ie was several years ahead of the will
.iear Pendleton. probably i-i 1832.
WEATHER FOR DECEMRER.
What Conqitions IMay Be as Inlica
ted By Past Records.
Foresast Official L. N. Jesunofsky
as compiled the following data, cov
ring a period of thirty-one years, as
;hown by records at the local weathei
Mean or normal temperature, 51 de
rees. - The warmest month was that
>f 1889, with an average ot 60 degrees;
he coldest month was that of 187M
ith an average of 44 degrees. The
ighest temperature was 78 degrees
>n December 11. 1889; the lowest tem
>erature was 13 degrees on Decembei
13, 1880. Average date on which first
illing frost occurred in autumn, No
ember 30; average date on which last
killing'" frost occurred in Spring,
Average precipitation for the month
1.18 inches; average number of days
vith .01 of an inch or more, 9. The
reatest monthly precipitation was
~.91 inches in 1887; the least monthly
>reciptation was 0.03 inch in 1889:
~he greatest amount of precipitation
ecorded In any twenty-four consecu
ve hours was 3.46 inches on Decem
er 9 and 10. 1885. The greatest
imount of snowfall recorded in any 24
:onsecutive hours (record extending to
rinter of 1884-1885 only) was 0.5
nch. on December 31. 1889.
Average number of clear days, 13;
yartly cloudy days, 10: cloudy days, 8.
The prevailing winds have been from
he northeast, 17 per cent. The high
st velocity of the wind was 50 miles
rom the southeast, on December 17.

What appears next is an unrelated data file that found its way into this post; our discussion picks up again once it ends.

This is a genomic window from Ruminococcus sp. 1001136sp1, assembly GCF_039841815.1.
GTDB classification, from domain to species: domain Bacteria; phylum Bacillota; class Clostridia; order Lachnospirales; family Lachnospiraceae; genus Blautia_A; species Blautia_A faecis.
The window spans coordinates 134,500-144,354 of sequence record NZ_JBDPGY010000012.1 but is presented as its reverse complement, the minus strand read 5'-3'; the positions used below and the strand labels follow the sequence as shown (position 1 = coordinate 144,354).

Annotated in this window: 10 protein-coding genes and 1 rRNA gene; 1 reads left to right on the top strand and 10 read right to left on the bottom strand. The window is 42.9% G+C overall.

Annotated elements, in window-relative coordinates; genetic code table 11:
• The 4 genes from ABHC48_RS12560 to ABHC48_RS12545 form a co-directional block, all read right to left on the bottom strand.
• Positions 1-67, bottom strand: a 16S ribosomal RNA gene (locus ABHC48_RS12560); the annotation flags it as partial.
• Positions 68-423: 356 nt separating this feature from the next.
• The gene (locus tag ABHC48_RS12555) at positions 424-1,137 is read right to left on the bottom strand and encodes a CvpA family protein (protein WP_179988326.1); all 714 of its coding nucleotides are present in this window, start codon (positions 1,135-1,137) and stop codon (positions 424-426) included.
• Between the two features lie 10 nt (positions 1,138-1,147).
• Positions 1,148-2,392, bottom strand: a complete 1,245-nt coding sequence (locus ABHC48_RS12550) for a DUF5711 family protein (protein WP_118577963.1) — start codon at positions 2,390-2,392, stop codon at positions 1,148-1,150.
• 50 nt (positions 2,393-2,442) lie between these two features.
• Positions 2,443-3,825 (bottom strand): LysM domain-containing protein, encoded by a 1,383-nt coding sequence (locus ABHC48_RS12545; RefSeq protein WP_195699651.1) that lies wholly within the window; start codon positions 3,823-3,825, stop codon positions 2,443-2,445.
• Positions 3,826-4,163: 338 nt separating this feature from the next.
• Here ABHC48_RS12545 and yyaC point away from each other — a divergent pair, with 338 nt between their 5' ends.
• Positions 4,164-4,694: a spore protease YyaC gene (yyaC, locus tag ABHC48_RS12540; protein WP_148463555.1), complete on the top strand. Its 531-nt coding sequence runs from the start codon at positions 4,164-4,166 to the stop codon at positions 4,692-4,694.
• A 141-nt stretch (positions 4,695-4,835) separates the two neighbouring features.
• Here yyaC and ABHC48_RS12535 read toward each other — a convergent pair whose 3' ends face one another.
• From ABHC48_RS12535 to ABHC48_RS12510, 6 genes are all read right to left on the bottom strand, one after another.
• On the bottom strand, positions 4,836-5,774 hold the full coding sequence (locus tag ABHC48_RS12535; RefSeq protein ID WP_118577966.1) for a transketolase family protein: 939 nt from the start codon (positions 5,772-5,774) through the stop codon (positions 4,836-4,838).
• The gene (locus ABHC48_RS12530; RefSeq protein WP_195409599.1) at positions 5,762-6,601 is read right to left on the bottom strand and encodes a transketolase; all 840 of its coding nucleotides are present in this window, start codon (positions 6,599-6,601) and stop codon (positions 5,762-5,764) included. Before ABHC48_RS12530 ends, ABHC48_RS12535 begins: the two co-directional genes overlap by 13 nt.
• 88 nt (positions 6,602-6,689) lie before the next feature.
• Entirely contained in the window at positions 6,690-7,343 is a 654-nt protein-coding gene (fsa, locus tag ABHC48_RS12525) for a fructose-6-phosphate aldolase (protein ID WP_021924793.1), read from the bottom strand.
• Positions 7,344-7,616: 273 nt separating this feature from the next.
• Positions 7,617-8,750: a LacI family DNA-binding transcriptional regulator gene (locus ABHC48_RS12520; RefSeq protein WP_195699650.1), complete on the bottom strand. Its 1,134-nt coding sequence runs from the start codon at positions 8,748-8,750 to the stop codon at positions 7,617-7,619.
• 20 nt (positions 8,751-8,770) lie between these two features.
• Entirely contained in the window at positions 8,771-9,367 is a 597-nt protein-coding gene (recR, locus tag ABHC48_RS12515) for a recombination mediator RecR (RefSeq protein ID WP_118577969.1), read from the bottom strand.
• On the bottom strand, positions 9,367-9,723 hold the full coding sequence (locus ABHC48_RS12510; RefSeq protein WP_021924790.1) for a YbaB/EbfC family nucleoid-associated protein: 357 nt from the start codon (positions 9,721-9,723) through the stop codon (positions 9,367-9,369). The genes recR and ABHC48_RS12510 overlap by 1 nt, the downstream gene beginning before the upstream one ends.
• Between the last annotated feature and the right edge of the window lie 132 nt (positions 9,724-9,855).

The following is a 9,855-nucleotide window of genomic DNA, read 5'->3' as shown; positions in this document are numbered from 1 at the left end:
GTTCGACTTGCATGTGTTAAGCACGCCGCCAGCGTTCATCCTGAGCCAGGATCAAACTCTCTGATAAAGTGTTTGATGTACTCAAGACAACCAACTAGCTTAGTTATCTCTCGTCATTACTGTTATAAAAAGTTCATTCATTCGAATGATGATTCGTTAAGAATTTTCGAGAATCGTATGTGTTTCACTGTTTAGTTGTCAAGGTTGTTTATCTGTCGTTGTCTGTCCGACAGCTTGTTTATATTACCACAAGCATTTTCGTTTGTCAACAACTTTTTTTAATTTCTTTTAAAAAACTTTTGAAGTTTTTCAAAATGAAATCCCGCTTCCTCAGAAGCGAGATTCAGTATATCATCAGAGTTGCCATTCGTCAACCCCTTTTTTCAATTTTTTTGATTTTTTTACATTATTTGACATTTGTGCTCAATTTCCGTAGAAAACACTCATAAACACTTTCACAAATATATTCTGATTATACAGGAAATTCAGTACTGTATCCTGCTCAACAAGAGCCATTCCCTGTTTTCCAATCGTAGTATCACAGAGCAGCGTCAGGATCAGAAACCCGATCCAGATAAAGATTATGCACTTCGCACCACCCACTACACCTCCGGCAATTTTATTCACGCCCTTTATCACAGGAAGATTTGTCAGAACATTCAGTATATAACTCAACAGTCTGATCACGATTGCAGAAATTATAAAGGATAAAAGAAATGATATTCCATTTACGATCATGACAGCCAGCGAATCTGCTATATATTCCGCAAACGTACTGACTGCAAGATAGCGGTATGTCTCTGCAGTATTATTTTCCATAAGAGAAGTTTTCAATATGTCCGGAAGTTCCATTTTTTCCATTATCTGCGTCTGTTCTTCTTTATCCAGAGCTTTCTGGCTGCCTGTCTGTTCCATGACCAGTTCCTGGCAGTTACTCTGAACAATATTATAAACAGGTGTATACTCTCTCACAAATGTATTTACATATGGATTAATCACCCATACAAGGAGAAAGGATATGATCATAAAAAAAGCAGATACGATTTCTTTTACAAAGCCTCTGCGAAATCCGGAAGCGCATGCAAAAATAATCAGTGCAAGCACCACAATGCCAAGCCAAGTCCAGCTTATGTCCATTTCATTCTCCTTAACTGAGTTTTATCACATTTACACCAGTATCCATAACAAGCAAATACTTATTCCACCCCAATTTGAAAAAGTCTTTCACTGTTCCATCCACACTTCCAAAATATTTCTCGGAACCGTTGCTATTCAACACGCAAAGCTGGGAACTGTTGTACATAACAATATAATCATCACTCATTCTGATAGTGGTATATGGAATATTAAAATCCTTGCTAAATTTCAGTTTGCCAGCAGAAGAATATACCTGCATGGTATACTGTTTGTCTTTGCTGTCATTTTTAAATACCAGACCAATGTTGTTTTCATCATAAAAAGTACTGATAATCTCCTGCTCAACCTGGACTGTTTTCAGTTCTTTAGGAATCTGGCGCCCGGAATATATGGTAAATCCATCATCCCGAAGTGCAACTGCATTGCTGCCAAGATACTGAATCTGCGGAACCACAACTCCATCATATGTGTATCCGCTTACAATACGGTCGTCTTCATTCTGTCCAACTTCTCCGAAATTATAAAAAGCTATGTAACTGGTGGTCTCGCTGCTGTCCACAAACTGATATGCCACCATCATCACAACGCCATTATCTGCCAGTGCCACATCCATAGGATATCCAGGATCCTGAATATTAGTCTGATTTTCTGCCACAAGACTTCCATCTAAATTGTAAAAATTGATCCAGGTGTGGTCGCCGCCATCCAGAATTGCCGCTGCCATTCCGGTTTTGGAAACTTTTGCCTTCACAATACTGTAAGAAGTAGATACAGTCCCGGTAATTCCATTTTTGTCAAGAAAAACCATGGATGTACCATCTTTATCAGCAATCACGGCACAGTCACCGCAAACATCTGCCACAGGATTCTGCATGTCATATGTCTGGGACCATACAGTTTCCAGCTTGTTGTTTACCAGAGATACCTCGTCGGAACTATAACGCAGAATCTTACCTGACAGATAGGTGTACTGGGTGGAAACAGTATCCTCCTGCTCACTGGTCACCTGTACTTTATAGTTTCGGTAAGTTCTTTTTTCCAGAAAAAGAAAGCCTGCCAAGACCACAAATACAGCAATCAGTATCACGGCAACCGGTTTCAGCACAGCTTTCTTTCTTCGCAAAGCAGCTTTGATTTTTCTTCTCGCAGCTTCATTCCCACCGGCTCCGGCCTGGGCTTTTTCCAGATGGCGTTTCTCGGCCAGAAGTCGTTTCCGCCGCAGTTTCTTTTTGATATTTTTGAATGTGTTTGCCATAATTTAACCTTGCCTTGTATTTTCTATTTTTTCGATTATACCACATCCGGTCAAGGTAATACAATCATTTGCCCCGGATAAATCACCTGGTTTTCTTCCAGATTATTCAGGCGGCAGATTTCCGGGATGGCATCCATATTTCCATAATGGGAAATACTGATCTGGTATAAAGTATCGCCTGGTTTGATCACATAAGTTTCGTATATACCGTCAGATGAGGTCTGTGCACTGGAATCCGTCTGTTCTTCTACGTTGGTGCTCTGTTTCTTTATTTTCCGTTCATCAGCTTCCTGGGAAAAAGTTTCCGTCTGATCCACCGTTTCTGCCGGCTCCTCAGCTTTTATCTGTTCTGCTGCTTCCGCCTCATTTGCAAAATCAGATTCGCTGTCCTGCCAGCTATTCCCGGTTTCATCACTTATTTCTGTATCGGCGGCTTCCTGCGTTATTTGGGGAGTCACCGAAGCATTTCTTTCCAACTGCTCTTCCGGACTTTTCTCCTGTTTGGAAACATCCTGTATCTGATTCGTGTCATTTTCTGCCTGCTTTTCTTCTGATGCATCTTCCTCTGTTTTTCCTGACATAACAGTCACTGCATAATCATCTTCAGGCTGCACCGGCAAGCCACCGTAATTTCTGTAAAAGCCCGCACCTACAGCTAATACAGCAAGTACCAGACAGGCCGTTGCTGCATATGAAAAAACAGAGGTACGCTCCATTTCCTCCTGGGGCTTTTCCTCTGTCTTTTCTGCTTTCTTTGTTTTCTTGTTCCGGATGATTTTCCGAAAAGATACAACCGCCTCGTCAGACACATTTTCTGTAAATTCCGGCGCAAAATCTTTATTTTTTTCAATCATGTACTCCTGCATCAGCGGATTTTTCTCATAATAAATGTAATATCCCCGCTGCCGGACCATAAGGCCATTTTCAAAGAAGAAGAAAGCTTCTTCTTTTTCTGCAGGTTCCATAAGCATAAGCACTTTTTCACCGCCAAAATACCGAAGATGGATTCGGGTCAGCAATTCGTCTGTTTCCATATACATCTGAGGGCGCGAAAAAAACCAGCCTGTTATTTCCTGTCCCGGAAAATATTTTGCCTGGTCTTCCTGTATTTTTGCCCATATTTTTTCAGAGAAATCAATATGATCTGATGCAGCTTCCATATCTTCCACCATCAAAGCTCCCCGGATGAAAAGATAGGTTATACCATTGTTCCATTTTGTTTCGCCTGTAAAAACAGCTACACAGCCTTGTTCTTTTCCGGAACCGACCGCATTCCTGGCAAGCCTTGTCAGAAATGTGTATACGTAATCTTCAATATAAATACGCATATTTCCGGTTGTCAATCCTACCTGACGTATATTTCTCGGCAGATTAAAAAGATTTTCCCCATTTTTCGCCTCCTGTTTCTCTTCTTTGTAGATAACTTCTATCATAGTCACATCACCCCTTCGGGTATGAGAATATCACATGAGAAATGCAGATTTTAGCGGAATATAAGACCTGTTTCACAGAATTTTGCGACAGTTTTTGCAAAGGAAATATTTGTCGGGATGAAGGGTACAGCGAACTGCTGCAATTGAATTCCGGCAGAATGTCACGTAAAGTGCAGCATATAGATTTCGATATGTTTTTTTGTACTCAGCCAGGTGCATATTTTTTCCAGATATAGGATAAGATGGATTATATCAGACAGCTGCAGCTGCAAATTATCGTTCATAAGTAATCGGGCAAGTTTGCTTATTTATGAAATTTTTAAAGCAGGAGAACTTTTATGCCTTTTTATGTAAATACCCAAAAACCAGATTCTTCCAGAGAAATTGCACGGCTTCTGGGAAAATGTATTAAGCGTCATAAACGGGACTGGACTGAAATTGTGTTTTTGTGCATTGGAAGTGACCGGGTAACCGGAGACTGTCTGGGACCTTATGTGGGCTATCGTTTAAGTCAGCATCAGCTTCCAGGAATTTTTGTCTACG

The latest new county scheme is
ne to be carved out of portions of
~bbeville, Edgefield and Greenwood,
o be called Calhoun, with McCor
nick as the county seat. A petition
vas presented Wednesday to the gov
rnor asking that an election be or
ered, and it is numerously signed,
,nd is alleged to have the necessary
onstitutional number provided for.
'his and other constitutional require
nents will be looked into by the at
urney general and if everything is
ound correct the governor will order
he election. The petition states
hat it is proposed to cut off 159
(ouare miles from A bbeville. 62 from
reenwood and 185 from Edgetield,
naking in all 463 sqiuare miles-just
ree more than the constitutional re
uirement. The number of inhabi
ants in the proposed territory will be
53i4 and the taxable value of pro
itert is 81.723t.636. Should this
cheme go through all the territory
hat can be taken from Abbeville will
ave been cut oti., and th~e same may
e saId of Edgretield: in which case.
o, the idea of forming a county with
~orth Augusta as thiecounrty seal will
e ko'-ked out.
A Shooting Affray.
A shooting afl'ray occurred at May
fnton. Uuion County. on Wednesday
ornng between Dr. John F. Cole
2an. of Hlalsellville, and Mr. W. V.
2r1e3, of Maybintor. Mr. L'les
nocked Dr. Coleman down~ with a
tick. While down Dr. Col-man drew
pistol and shot .'.r. Lyles twice, one
al. entering the thigh. ran~ging up
'ard, and the other entering the low